Antique English Silver Rococo Tea & Coffee Set 1884
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This is a rare and exquisite four piece antique silver four piece tea & coffee set with hallmarks for the celebrated silversmith Charles Boyton, London, 1884.
This is a truly exquisite set with fabulous and beautiful top quality embossed decoration. Each piece is same date and maker.
In excellent condition with no dings or dents, please see photos for confirmation of condition.
Dimensions in cm:
Height 25 x Width 23 x Depth 15 - Height is of coffee pot
Height 20 x Width 25 x Depth 15 - Tea Pot
Height 14 x Width 13 x Depth 10 - Cream Jug
Height 13 x Width 20 x Depth 12 - Sugar bowl
Weight 67 troy oz - Weight is all 4 pieces
Dimensions in inches:
Height 10 inches x Width 9 inches x Depth 6 inches - Height is of coffee pot
Height 8 inches x Width 10 inches x Depth 6 inches - Tea Pot
Height 5 inches x Width 5 inches x Depth 4 inches - Cream Jug
Height 5 inches x Width 8 inches x Depth 5 inches - Sugar bowl
Weight 2.08 kg - Weight is all 4 pieces
Charles Boyton was a well known silversmith who was apprenticed in 1807 to William Seaman, Hull's Street, St. Luke's.
He registered his first hallmark in London Assay Office in 1825.
The workshop was active at 12 Europia Place, moving in 1830 to Wellington Street, St. Luke's. Further marks were entered in 1830, 1833, 1834 and 1838. From c.1849 the firm operated at Northampton Square, Clerkenwell (c. 1849-1904) under the management of Charles Boyton II (son of the founder, died 1899) and Charles Holman Boyton (grandson, died 1904).
In 1894 the business changed its title to Charles Boyton & Son and in 1919 to Charles Boyton & Son Ltd.
In the last period Charles Boyton (III) (son of C.H. Boyton) acted as governing director and the firm was active as wholesale manufacturer of silver and electroplate. The firm encountered economic difficulties and in 1933 a new company was created, entitled Charles Boyton & Son Ltd (active at Wardour Street from 1936 until 1977). In 1934 Charles Boyton (III) left the firm and opened his own business at 114 Marylebone Lane with retail premises at 98 Wigmore Street. His production in Art Deco style was engraved with a facsimile of his signature. The activity closed after 1948.
Charles Boyton c. 1825-1894
Charles Boyton & Son 1894-1919
Charles Boyton & Son Ltd 1919 - 1933
Charles Boyton & Son Ltd (new company) 1936-1977
Charles Boyton (III) 1934 - after 1948
Angelica Kauffman, RA (1741 - 1807)
was a Swiss-born Austrian Neoclassical painter who had a successful career in London and Rome. Though born as "Kauffmann", Kauffman is the preferred spelling of her name in English; it is the form she herself used most in signing her correspondence, documents and paintings.
While Kauffman produced many types of art, she identified herself primarily as a history painter, an unusual designation for a woman artist in the 18th century. History painting, was considered the most elite and lucrative category in academic painting during this time period. Under the direction of Sir Joshua Reynolds, the Royal Academy made a strong effort to promote history painting to a native audience who were more interested in commissioning and buying portraits and landscapes.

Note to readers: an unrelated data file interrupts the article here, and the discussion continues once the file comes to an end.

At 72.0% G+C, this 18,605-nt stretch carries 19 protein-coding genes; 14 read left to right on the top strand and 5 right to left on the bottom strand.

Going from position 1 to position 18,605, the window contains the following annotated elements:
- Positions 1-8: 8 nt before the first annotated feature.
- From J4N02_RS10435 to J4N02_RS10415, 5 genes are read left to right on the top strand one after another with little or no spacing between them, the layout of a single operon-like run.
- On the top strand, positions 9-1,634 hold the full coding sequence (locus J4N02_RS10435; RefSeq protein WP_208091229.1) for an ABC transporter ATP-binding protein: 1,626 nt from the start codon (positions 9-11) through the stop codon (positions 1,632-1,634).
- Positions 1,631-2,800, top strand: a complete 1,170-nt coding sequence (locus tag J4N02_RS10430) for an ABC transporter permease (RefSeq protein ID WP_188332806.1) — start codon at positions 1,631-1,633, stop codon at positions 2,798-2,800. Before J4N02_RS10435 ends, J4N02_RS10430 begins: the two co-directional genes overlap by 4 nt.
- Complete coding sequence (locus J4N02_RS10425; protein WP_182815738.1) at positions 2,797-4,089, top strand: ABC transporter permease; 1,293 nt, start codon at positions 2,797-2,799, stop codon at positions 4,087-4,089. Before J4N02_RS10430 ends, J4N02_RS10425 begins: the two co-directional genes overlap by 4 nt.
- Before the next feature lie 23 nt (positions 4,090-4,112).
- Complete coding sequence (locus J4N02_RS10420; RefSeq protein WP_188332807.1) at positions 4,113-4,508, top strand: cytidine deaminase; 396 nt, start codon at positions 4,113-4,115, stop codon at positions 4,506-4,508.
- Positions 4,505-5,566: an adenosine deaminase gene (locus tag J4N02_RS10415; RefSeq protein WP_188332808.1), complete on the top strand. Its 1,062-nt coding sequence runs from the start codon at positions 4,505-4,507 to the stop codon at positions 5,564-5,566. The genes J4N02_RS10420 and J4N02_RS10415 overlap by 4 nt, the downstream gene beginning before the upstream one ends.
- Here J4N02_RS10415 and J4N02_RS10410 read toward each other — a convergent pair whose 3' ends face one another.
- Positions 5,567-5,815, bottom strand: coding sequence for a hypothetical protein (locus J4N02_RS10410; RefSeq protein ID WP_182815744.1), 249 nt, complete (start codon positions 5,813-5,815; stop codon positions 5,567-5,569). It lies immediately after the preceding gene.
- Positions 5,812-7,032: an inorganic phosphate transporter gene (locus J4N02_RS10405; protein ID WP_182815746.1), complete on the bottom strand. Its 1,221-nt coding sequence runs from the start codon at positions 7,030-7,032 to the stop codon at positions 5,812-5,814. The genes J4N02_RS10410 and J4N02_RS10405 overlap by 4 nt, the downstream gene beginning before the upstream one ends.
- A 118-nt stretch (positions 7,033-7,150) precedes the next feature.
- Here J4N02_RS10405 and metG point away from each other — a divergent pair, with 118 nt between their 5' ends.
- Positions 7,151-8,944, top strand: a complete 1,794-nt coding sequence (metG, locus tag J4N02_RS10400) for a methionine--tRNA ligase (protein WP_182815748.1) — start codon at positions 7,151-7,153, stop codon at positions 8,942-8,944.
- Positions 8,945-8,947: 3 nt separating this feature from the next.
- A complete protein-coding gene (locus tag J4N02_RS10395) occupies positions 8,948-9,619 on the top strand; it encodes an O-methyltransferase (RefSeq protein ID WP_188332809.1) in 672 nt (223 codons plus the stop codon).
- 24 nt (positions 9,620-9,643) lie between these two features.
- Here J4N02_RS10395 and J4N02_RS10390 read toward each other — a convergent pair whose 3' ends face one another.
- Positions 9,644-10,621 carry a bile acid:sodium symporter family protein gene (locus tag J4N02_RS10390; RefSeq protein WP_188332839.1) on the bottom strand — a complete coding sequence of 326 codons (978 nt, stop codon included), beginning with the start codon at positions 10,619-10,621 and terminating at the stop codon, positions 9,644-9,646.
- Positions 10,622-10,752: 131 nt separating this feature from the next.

Despite the popularity that Kauffman enjoyed in British society and her success as an artist, she was disappointed by the relative apathy that the British had towards history painting. Ultimately she left Britain for the continent, where history painting was better established, held in higher esteem and patronized.
The works of Angelica Kauffman have retained their reputation. By 1911, rooms decorated with her work were still to be seen in various quarters. At Hampton Court was a portrait of the duchess of Brunswick; in the National Portrait Gallery, a self-portrait. There were other pictures by her at Paris, at Dresden, in the Hermitage at St Petersburg, in the Alte Pinakothek atMunich, in Kadriorg Palace, Tallinn (Estonia).
is a hard and durable wood with a satinlike sheen, much used in cabinetmaking, especially in marquetry. It comes from two tropical trees of the family Rutaceae (rue family). East Indian or Ceylon satinwood is the yellowish or dark-brown heartwood of Chloroxylon swietenia.
The lustrous, fine-grained, usually figured wood is used for furniture, cabinetwork, veneers, and backs of brushes. West Indian satinwood, sometimes called yellow wood, is considered superior. It is the golden yellow, lustrous, even-grained wood found in the Florida Keys and the West Indies.
It has long been valued for furniture. It is also used for musical instruments, veneers, and other purposes. Satinwood is classified in the division Magnoliophyta, class Magnoliopsida, order Sapindales, family Rutaceae.
Our reference: 05120
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